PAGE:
Bureaucratic blather

Stop for a moment and read through Cardinal O’Malley’s statement about the McCarrick affair:

Here are some excerpts:

“While the Church in the United States has adopted a zero tolerance policy regarding the sexual abuse of minors by priests we must have clearer procedures for cases involving bishops. Transparent and consistent protocols are needed to provide justice for the victims and to adequately respond to the legitimate indignation of the community. The Church needs a strong and comprehensive policy to address bishops’ violations of the vows of celibacy in cases of the criminal abuse of minors and in cases involving adults.”

and

The Church needs to swiftly and decisively take action regarding these matters of critical importance. In every instance of claims made by victims of sexual abuse, whether criminal violations or the abuse of power, the primary concern must be for the victim, their family and their loved ones. The victims are to be commended for bringing to light their tragic experience and must be treated with respect and dignity.”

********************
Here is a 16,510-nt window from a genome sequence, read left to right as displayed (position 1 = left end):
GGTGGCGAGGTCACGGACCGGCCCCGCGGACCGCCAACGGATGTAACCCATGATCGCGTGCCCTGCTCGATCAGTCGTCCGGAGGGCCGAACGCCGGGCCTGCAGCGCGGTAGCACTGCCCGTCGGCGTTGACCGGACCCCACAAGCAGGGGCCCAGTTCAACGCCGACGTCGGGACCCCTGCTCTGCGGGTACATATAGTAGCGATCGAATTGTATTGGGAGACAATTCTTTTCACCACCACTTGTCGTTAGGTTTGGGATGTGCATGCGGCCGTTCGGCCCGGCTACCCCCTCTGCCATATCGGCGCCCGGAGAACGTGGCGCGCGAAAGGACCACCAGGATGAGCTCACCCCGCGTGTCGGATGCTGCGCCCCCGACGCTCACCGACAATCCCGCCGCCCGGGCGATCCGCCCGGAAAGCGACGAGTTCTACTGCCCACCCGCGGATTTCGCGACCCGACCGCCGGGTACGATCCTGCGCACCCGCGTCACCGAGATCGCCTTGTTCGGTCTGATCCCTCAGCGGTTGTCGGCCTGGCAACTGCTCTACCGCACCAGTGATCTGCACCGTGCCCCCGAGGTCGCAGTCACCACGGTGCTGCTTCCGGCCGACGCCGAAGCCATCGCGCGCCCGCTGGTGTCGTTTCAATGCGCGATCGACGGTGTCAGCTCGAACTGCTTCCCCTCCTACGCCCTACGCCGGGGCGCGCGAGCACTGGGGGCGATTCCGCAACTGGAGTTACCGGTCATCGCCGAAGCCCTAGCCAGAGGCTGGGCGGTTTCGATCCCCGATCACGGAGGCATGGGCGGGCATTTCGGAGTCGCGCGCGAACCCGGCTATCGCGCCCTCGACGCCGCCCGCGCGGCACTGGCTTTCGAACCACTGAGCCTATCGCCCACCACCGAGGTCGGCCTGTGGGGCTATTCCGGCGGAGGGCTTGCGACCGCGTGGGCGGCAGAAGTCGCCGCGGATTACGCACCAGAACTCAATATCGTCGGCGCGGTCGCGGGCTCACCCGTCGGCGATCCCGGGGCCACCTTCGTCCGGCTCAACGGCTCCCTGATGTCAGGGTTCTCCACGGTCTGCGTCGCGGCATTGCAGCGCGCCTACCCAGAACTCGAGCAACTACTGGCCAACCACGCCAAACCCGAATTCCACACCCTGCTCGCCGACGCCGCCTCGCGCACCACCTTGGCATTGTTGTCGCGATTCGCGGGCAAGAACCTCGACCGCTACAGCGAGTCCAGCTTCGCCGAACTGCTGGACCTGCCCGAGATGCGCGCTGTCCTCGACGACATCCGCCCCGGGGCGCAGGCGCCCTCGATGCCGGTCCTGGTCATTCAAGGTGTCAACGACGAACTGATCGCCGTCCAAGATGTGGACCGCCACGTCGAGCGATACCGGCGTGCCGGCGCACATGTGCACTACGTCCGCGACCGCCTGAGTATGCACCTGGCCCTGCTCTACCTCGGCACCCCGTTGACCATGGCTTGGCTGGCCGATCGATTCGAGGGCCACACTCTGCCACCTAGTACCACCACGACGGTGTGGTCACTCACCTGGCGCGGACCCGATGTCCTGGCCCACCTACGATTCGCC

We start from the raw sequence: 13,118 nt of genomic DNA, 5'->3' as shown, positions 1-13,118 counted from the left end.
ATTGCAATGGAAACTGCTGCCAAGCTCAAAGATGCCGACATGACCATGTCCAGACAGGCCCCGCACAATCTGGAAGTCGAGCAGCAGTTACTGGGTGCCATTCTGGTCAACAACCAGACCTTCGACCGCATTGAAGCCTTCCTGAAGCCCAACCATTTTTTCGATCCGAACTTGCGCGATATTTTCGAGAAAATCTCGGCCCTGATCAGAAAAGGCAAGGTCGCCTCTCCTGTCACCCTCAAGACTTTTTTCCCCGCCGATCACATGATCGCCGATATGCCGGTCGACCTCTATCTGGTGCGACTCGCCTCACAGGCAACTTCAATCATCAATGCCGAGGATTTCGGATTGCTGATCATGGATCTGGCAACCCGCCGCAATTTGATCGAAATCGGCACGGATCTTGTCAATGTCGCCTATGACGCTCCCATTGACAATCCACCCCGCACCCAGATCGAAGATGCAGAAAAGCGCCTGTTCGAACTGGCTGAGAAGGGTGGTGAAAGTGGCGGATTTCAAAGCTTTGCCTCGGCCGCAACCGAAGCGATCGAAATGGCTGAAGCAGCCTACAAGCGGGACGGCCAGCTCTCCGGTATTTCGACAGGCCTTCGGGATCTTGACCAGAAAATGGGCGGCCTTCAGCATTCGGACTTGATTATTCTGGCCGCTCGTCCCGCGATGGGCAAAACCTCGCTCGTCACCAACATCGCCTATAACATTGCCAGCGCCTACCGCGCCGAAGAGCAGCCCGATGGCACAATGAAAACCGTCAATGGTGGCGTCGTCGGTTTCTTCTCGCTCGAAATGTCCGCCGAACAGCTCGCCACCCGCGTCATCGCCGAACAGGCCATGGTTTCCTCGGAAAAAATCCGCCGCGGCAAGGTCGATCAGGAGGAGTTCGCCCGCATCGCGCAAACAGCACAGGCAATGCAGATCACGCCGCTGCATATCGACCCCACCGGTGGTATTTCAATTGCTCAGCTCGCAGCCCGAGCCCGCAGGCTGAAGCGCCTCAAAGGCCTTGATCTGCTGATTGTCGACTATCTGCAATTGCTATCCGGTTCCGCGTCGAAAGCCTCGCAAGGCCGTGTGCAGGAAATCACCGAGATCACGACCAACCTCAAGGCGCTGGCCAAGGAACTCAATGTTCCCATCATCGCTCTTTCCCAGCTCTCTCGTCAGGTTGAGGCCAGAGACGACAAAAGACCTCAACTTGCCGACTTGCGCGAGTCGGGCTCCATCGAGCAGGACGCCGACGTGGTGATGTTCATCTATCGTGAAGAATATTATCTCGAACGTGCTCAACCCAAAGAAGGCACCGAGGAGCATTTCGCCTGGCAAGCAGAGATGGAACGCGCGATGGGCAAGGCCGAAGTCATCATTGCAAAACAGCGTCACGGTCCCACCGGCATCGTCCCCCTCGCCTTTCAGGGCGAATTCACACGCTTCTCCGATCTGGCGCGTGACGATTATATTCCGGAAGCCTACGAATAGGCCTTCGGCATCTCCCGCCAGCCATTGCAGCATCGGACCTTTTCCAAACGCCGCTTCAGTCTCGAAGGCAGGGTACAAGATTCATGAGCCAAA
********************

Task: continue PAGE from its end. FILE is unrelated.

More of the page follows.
and

three actions are now required of the Church: a fair and rapid adjudication of these accusations; an assessment of the adequacy of our standards and policies in the Church at every level, and especially in the case of bishops; and communicating more clearly to the Catholic faithful and to all victims the process for reporting allegations against bishops and cardinals.

“Failure to take these actions will threaten and endanger the already weakened moral authority of the Church and can destroy the trust required for the Church to minister to Catholics and have a meaningful role in the wider civil society,”

Has anybody else noticed what is missing?

It’s something called “the Catholic faith.”

This is the sort of bureaucratic blather that is concocted by public relations consultants sitting around a table with lawyers and insurance men. This is the inoffensive newspeak loved by politicians–a press release which will smooth feathers and seem to reassure people. Note that nobody is actually taking personal responsibility to get anything done. Instead “the Church” must do this and that and the other.

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